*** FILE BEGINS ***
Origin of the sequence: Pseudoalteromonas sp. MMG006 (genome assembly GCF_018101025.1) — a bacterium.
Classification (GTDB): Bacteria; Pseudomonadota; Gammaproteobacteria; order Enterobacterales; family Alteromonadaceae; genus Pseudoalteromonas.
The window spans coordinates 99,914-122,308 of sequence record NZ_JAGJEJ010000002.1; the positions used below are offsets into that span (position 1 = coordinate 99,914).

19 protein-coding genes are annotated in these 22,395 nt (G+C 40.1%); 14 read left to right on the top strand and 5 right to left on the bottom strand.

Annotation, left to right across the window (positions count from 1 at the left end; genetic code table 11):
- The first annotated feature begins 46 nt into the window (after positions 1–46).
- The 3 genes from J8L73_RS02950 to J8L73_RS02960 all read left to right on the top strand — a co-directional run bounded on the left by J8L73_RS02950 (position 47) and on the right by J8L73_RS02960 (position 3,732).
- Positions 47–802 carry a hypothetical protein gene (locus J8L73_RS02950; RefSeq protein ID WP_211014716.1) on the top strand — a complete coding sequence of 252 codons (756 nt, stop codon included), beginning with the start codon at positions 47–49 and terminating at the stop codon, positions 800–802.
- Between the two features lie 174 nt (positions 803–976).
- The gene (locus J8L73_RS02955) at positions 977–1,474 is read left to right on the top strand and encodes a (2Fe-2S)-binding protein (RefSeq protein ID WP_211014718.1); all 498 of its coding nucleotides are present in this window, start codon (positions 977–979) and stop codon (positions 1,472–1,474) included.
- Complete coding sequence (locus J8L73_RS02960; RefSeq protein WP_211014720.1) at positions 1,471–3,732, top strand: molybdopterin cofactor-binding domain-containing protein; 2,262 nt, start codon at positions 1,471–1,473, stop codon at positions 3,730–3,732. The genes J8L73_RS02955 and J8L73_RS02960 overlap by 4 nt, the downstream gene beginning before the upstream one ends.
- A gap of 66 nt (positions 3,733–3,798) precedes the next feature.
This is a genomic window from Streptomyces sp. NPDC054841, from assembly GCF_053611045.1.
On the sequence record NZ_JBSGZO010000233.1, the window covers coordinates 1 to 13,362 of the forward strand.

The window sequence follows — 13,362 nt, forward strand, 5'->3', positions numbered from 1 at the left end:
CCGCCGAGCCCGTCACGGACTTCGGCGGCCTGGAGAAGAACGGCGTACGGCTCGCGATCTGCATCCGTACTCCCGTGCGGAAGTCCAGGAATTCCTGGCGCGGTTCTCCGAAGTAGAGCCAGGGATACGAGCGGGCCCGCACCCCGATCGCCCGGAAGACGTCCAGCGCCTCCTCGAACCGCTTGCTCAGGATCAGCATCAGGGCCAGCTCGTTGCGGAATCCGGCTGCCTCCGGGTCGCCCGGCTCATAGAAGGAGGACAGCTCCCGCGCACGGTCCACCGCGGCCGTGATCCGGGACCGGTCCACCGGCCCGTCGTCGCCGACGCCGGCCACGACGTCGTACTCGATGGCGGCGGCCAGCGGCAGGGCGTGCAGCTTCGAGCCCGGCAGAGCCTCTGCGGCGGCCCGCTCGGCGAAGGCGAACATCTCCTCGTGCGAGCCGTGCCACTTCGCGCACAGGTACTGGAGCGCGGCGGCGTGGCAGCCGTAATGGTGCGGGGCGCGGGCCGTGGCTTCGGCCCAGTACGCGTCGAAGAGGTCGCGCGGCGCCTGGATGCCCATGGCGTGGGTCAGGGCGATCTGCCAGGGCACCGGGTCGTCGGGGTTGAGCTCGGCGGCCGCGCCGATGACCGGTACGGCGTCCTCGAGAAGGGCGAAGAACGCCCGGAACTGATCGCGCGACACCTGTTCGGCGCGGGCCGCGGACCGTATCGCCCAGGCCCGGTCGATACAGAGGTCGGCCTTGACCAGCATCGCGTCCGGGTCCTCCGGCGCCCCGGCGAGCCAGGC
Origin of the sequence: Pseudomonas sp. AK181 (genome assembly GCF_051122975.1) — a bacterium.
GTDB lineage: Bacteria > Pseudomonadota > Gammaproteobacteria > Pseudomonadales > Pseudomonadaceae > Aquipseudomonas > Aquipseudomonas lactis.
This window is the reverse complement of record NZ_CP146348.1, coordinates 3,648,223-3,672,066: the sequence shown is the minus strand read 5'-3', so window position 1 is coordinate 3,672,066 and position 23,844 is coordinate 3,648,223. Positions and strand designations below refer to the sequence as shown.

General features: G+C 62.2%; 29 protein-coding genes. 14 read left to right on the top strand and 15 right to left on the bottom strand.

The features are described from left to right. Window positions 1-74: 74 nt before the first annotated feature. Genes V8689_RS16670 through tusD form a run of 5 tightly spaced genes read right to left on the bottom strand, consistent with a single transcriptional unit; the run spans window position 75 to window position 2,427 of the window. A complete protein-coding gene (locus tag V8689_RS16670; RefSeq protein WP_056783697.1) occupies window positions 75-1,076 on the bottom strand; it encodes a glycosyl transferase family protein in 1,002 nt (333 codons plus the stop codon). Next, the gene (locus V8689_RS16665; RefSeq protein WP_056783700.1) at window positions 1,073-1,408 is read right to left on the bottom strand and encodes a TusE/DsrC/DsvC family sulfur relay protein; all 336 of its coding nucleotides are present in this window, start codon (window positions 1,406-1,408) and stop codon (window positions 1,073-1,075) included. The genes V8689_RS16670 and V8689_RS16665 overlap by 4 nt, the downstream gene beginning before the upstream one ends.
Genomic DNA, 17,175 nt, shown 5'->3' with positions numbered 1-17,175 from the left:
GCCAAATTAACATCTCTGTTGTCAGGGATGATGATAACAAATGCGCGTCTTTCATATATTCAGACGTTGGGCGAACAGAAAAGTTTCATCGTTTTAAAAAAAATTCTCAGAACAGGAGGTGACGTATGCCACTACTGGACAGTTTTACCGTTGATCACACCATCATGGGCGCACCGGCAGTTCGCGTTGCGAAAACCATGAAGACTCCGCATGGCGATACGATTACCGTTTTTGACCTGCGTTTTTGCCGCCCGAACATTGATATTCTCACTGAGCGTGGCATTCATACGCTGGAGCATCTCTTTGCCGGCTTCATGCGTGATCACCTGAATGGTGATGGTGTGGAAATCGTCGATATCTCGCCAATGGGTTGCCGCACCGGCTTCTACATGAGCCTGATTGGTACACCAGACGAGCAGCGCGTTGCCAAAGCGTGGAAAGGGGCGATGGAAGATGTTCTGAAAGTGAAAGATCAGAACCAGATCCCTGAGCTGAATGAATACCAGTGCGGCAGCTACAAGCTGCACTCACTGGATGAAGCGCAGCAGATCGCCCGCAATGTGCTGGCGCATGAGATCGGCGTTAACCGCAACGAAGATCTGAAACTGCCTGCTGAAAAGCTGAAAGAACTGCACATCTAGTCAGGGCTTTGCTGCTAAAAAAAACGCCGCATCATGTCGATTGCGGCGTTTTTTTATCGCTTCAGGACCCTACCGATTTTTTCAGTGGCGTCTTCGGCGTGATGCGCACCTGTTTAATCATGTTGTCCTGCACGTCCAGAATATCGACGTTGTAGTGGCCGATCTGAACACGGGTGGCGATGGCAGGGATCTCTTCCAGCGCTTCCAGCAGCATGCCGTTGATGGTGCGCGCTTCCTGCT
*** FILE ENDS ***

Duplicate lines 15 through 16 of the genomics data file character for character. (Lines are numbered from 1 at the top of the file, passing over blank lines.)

The window sequence follows — 13,362 nt, forward strand, 5'->3', positions numbered from 1 at the left end:
CCGCCGAGCCCGTCACGGACTTCGGCGGCCTGGAGAAGAACGGCGTACGGCTCGCGATCTGCATCCGTACTCCCGTGCGGAAGTCCAGGAATTCCTGGCGCGGTTCTCCGAAGTAGAGCCAGGGATACGAGCGGGCCCGCACCCCGATCGCCCGGAAGACGTCCAGCGCCTCCTCGAACCGCTTGCTCAGGATCAGCATCAGGGCCAGCTCGTTGCGGAATCCGGCTGCCTCCGGGTCGCCCGGCTCATAGAAGGAGGACAGCTCCCGCGCACGGTCCACCGCGGCCGTGATCCGGGACCGGTCCACCGGCCCGTCGTCGCCGACGCCGGCCACGACGTCGTACTCGATGGCGGCGGCCAGCGGCAGGGCGTGCAGCTTCGAGCCCGGCAGAGCCTCTGCGGCGGCCCGCTCGGCGAAGGCGAACATCTCCTCGTGCGAGCCGTGCCACTTCGCGCACAGGTACTGGAGCGCGGCGGCGTGGCAGCCGTAATGGTGCGGGGCGCGGGCCGTGGCTTCGGCCCAGTACGCGTCGAAGAGGTCGCGCGGCGCCTGGATGCCCATGGCGTGGGTCAGGGCGATCTGCCAGGGCACCGGGTCGTCGGGGTTGAGCTCGGCGGCCGCGCCGATGACCGGTACGGCGTCCTCGAGAAGGGCGAAGAACGCCCGGAACTGATCGCGCGACACCTGTTCGGCGCGGGCCGCGGACCGTATCGCCCAGGCCCGGTCGATACAGAGGTCGGCCTTGACCAGCATCGCGTCCGGGTCCTCCGGCGCCCCGGCGAGCCAGGC